I am most disappointed in American Apparel. I had high hopes when I first heard about the American-made clothes and array of basics, before I realized the sizing is weird and, as Jezebel pointed out, everything makes you look like fat hooker. And why do the ads all look like young Dov Charney/Terry Richardson/Joe Francis-types took them in dorm rooms?
Things have changed a little. This week, after years away, I managed to buy an American Apparel sweatshirt in my size that fit. But I also took note of some of the “new” fashions on display, and a lot of them were straight from my junior high days. We’re not even talking the mall items you HAD to have, otherwise you would surely be expelled from society forever: The oversized ESPRIT bag, the Benetton sweatshirt, the big Express shirt with French writing on it, a long Limited sweater paired with colorful leggings.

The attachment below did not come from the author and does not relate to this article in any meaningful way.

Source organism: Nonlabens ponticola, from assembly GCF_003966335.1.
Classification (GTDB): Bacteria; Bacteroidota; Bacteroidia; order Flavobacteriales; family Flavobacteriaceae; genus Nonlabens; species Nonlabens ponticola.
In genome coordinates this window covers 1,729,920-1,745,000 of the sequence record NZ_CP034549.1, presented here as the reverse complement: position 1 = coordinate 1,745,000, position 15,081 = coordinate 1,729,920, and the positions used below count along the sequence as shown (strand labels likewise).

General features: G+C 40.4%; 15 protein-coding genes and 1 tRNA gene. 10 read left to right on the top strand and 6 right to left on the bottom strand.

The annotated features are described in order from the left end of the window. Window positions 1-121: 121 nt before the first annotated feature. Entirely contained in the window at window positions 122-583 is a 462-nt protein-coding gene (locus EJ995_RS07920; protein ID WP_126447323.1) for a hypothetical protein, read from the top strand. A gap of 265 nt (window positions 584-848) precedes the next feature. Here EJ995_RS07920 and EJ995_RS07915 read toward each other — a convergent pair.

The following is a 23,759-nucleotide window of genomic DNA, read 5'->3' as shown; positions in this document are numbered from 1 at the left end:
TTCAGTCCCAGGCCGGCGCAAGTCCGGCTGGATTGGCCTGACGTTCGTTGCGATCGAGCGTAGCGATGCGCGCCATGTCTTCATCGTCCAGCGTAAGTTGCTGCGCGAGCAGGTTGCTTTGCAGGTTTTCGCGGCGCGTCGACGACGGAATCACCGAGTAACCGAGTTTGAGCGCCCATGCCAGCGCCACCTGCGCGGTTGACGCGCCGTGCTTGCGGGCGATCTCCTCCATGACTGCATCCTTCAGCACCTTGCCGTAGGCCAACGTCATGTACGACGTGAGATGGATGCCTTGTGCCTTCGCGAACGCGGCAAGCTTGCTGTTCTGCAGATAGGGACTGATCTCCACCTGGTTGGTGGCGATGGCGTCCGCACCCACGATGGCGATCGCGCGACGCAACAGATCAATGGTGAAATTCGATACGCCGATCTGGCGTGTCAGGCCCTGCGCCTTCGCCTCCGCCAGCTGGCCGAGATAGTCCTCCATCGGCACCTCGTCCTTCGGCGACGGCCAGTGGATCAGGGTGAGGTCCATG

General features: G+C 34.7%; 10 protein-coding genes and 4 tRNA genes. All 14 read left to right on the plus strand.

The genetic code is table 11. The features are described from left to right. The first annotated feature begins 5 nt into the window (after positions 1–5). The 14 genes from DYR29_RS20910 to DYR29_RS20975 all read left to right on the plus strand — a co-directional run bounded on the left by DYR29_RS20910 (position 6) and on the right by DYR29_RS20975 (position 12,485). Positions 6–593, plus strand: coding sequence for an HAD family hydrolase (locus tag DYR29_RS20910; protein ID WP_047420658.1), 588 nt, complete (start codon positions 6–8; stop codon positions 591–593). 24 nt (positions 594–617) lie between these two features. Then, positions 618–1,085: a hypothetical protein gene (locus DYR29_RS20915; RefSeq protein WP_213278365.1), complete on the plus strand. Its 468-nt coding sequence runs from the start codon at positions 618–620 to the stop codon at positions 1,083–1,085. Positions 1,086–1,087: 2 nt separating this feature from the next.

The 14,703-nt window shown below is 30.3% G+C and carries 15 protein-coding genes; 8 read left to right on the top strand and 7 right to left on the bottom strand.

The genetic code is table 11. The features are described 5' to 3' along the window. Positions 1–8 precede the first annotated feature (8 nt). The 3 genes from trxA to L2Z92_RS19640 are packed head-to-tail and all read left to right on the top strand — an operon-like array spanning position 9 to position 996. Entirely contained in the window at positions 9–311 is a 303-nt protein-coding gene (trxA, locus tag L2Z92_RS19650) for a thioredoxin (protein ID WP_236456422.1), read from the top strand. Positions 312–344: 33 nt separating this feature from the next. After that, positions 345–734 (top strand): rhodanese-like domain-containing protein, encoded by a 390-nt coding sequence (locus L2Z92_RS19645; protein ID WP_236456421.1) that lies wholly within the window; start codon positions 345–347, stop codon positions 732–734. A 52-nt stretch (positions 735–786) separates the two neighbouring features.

We’re talking DEB offerings. Basics. A loose-sitting floral-print dress. A velvet tunic. Cropped sweaters. Acid-washed jeans and light denims that are begging to be French-cuffed. (I have been told that most people called it pegging, but we referred to them as French cuffs in my school.) They do have shiny skirts and clothes. But it’s not right somehow.
So I turn to Uniqlo, which feels like it’s from the future, with their mannequins in basics, long escalators and robot-voice announcements. A friend who lived in Japan doesn’t understand my fascination; she thinks they’re the Old Navy of Japan. But they promise me clothing technology, if not from the future, then from Japan, which is pretty close in my mind. They have clothes that magically stay warm and clothes that stay cool! This is what I need and what I deserve in this present-future. Otherwise I may as well go around draped in animal skins.